Faced with such uncertainties, it is hardly possible for the manager to plan the work of his factory on the most efficient basis. Instead, he develops a strong interest in making sure he has excess hidden labour and raw material resources. Then he can make sudden and unplanned switches from one production line to another, from one quantity of output to another, without over-exerting the workforce or the plant. It also means he has an interest in being as little dependent upon outside supplies as possible – hence a marked tendency for enterprises to make as many as possible of the goods they need themselves, regardless of the cost, rather than rely on supplies from outside that might not be available when needed.
The overall result is that any rational calculation of what resources are available in the economy becomes impossible; no real incentives exist at the factory level to increase productivity, despite continual admonishments from the authorities; and conditions are created in which there is no real way of telling whether future investment targets correspond to the resources of the economy.
Of course projects which are delayed do eventually come in to production. Then a massive burst in industrial growth follows. But it is no more planned than was the previous downturn. And it cannot cancel out the other irrationalities in the economy. It does however, have one invariable effect: it prompts the central authorities to overestimate the speed at which future investment is possible and to repeat their previous setting of vastly over-ambitious investment plans.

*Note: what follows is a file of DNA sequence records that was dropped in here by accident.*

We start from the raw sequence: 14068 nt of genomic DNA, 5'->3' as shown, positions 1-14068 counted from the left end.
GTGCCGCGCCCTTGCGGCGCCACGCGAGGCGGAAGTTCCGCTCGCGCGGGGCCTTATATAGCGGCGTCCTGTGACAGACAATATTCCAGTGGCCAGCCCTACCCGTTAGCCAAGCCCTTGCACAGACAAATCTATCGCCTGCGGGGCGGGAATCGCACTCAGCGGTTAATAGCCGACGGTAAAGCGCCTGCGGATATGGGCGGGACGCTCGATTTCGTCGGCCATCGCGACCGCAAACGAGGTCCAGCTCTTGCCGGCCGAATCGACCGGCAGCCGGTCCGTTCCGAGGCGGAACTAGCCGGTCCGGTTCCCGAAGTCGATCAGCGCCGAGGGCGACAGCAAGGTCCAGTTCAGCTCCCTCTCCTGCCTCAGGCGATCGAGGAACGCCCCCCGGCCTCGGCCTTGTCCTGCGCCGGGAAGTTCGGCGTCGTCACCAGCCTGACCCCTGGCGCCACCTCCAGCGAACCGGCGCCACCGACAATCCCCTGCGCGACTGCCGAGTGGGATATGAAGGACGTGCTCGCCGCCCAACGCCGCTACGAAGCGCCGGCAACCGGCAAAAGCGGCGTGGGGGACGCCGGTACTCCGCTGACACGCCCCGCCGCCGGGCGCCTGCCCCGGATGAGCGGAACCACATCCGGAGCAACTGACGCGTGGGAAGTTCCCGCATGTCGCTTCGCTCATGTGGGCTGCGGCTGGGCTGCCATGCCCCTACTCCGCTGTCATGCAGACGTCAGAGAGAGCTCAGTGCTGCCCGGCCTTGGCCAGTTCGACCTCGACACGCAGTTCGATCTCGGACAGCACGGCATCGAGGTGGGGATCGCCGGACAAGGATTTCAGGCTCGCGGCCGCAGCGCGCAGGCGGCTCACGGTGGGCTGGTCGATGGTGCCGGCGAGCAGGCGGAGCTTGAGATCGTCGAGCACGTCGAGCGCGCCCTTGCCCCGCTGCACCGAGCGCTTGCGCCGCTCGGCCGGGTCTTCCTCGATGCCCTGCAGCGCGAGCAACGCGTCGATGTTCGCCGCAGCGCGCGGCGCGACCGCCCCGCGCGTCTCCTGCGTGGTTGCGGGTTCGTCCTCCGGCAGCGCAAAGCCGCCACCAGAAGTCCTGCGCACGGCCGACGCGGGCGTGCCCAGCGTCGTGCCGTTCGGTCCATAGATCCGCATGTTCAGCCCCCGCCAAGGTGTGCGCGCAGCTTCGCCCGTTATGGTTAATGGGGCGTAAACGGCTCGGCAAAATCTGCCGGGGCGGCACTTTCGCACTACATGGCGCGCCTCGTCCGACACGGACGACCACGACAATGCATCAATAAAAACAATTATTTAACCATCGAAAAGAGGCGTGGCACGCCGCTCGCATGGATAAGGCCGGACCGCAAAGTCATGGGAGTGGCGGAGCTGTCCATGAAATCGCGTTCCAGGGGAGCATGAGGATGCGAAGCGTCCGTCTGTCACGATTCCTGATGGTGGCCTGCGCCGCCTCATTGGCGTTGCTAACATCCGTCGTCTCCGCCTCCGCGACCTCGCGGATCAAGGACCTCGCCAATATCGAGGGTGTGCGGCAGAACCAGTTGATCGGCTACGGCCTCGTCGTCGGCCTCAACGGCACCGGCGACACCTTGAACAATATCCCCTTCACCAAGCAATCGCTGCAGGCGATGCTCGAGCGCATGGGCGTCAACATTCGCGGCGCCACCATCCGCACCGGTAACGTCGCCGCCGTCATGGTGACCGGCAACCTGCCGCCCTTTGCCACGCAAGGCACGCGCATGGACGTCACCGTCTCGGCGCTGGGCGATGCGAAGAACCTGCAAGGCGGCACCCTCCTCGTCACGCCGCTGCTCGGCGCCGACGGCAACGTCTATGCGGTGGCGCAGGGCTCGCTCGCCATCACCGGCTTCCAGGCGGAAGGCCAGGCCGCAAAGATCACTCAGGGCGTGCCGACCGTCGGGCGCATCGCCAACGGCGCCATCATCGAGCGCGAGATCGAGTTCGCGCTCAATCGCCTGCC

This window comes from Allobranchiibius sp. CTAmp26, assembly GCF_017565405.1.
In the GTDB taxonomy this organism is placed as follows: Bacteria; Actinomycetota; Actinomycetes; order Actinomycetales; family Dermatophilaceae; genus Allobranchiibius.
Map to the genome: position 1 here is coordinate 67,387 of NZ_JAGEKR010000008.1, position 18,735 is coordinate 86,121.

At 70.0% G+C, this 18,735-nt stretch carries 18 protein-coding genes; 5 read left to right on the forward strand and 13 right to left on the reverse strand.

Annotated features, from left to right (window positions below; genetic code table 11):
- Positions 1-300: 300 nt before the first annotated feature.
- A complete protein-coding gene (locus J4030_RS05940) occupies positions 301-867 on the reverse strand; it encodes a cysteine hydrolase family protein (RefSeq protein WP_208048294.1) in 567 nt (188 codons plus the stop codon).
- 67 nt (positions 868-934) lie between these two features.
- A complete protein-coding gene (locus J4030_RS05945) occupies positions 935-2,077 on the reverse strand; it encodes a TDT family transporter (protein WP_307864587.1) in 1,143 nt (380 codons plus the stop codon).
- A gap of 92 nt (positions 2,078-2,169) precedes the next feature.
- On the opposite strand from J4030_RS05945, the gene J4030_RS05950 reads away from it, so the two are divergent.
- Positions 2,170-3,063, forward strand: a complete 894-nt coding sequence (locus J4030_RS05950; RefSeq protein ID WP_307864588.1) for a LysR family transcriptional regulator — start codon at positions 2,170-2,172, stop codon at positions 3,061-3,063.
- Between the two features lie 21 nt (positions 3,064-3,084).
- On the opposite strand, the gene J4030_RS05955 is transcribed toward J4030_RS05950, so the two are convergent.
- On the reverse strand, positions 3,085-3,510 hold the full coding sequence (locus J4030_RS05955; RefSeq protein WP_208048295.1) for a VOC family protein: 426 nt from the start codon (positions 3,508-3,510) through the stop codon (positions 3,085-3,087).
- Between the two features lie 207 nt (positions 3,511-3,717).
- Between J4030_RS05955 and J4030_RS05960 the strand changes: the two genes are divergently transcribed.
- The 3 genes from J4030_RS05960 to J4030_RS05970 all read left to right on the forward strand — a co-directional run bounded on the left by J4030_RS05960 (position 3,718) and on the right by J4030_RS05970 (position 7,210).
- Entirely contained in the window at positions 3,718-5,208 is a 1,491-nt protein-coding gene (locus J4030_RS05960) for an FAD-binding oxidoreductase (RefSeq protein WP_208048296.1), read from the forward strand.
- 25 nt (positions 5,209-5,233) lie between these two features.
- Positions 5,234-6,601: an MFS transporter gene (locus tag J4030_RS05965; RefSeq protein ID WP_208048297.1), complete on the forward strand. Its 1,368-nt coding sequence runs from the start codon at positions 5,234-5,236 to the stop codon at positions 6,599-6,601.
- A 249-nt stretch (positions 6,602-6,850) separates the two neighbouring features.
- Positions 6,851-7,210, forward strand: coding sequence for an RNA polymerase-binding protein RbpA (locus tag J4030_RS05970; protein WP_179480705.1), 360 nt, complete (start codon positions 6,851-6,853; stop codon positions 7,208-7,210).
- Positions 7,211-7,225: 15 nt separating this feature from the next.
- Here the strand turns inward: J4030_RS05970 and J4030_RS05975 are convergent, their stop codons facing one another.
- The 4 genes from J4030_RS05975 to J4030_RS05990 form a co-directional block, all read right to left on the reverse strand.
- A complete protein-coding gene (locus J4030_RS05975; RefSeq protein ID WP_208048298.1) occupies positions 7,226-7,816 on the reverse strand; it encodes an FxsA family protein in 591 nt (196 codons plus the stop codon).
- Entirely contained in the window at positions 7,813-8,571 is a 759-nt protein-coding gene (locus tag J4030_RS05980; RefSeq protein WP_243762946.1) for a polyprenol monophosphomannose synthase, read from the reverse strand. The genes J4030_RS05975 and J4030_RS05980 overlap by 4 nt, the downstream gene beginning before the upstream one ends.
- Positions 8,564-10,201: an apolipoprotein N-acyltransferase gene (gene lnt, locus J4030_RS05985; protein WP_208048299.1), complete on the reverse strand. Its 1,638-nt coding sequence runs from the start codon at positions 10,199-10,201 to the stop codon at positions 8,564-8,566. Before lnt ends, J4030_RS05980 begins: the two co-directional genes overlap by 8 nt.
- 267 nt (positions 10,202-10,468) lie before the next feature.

The aim of schemes of economic reform in the Eastern Bloc countries has been, quite simply, to do away with the disproportionalities and pave the way for balanced growth at a reinvigorated rate. Their proponents argue that the only way to overcome the imbalances and irrationalities is to develop some sort of market mechanism to relate the outputs of different enterprises to each other and, eventually, to the outside world. Then, it is said, the managers will have an incentive to relate their investment plans to those of the needs of consumers and other enterprises, and they will also be forced to adopt a realistic pricing policy, which reflects real production costs.
In the late 1960s there were moves towards the partial implementation of such a programme in many of the Stalinist states. Reforms were pushed through in Czechoslovakia, East Germany, Poland, and even in Russia itself. But they were usually limited in scope by the resistance of strong vested interests inside the bureaucracy. In Czechoslovakia the economic reforms were finally abandoned two years ago with the reimposition of tight bureaucratic control.
So far the Hungarian reforms have avoided such a fate and have been much more far reaching than those suggested elsewhere. The attitude of western experts to the reforms until recently was one of unqualified approval. The reforms seemed to justify the faith of bourgeois economists in the market mechanism as the only possible basis for organising an industrialised society. There was hardly a hint that the Hungarians might have solved nothing with their ‘reforms’.